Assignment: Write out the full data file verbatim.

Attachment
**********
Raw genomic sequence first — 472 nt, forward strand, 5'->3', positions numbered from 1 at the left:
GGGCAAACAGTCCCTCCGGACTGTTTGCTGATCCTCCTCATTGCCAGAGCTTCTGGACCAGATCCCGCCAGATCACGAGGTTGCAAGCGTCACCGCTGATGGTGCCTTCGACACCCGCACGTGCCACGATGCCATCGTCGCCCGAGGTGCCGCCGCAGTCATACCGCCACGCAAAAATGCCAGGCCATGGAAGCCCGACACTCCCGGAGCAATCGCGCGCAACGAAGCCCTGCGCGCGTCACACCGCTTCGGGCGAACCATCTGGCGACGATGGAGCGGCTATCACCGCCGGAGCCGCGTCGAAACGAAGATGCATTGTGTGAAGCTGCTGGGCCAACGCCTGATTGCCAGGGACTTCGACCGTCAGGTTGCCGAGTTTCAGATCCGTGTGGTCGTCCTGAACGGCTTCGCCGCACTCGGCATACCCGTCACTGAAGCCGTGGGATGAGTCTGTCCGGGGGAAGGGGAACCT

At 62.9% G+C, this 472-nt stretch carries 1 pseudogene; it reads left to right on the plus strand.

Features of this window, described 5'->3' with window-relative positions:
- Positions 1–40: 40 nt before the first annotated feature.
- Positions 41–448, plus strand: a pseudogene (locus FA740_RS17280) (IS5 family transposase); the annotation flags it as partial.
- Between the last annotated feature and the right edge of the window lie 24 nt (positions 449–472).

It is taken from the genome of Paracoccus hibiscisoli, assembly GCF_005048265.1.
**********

Raw genomic sequence first — 472 nt, forward strand, 5'->3', positions numbered from 1 at the left:
GGGCAAACAGTCCCTCCGGACTGTTTGCTGATCCTCCTCATTGCCAGAGCTTCTGGACCAGATCCCGCCAGATCACGAGGTTGCAAGCGTCACCGCTGATGGTGCCTTCGACACCCGCACGTGCCACGATGCCATCGTCGCCCGAGGTGCCGCCGCAGTCATACCGCCACGCAAAAATGCCAGGCCATGGAAGCCCGACACTCCCGGAGCAATCGCGCGCAACGAAGCCCTGCGCGCGTCACACCGCTTCGGGCGAACCATCTGGCGACGATGGAGCGGCTATCACCGCCGGAGCCGCGTCGAAACGAAGATGCATTGTGTGAAGCTGCTGGGCCAACGCCTGATTGCCAGGGACTTCGACCGTCAGGTTGCCGAGTTTCAGATCCGTGTGGTCGTCCTGAACGGCTTCGCCGCACTCGGCATACCCGTCACTGAAGCCGTGGGATGAGTCTGTCCGGGGGAAGGGGAACCT

At 62.9% G+C, this 472-nt stretch carries 1 pseudogene; it reads left to right on the plus strand.

Features of this window, described 5'->3' with window-relative positions:
- Positions 1–40: 40 nt before the first annotated feature.
- Positions 41–448, plus strand: a pseudogene (locus FA740_RS17280) (IS5 family transposase); the annotation flags it as partial.
- Between the last annotated feature and the right edge of the window lie 24 nt (positions 449–472).

It is taken from the genome of Paracoccus hibiscisoli, assembly GCF_005048265.1.